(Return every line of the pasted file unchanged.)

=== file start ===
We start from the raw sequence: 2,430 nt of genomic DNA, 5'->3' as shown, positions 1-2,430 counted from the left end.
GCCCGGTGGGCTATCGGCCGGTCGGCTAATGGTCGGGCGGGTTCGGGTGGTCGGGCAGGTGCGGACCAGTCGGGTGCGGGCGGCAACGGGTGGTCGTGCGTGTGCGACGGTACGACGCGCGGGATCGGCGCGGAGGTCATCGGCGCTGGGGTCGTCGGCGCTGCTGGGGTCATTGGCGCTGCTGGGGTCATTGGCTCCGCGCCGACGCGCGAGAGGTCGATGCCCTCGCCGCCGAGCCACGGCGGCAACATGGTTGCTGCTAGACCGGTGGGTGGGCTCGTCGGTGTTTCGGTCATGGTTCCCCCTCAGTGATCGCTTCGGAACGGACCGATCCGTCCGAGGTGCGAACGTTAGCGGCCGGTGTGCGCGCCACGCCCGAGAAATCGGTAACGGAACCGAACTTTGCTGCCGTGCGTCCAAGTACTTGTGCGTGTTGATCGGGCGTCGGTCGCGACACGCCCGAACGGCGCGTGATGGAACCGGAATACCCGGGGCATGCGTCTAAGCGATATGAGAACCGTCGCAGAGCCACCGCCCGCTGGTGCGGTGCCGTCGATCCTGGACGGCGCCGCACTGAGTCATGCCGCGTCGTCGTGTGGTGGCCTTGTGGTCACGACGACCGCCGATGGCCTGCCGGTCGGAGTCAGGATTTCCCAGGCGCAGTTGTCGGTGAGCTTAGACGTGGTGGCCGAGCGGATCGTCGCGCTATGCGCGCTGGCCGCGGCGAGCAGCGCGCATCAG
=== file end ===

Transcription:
We start from the raw sequence: 2,430 nt of genomic DNA, 5'->3' as shown, positions 1-2,430 counted from the left end.
GCCCGGTGGGCTATCGGCCGGTCGGCTAATGGTCGGGCGGGTTCGGGTGGTCGGGCAGGTGCGGACCAGTCGGGTGCGGGCGGCAACGGGTGGTCGTGCGTGTGCGACGGTACGACGCGCGGGATCGGCGCGGAGGTCATCGGCGCTGGGGTCGTCGGCGCTGCTGGGGTCATTGGCGCTGCTGGGGTCATTGGCTCCGCGCCGACGCGCGAGAGGTCGATGCCCTCGCCGCCGAGCCACGGCGGCAACATGGTTGCTGCTAGACCGGTGGGTGGGCTCGTCGGTGTTTCGGTCATGGTTCCCCCTCAGTGATCGCTTCGGAACGGACCGATCCGTCCGAGGTGCGAACGTTAGCGGCCGGTGTGCGCGCCACGCCCGAGAAATCGGTAACGGAACCGAACTTTGCTGCCGTGCGTCCAAGTACTTGTGCGTGTTGATCGGGCGTCGGTCGCGACACGCCCGAACGGCGCGTGATGGAACCGGAATACCCGGGGCATGCGTCTAAGCGATATGAGAACCGTCGCAGAGCCACCGCCCGCTGGTGCGGTGCCGTCGATCCTGGACGGCGCCGCACTGAGTCATGCCGCGTCGTCGTGTGGTGGCCTTGTGGTCACGACGACCGCCGATGGCCTGCCGGTCGGAGTCAGGATTTCCCAGGCGCAGTTGTCGGTGAGCTTAGACGTGGTGGCCGAGCGGATCGTCGCGCTATGCGCGCTGGCCGCGGCGAGCAGCGCGCATCAG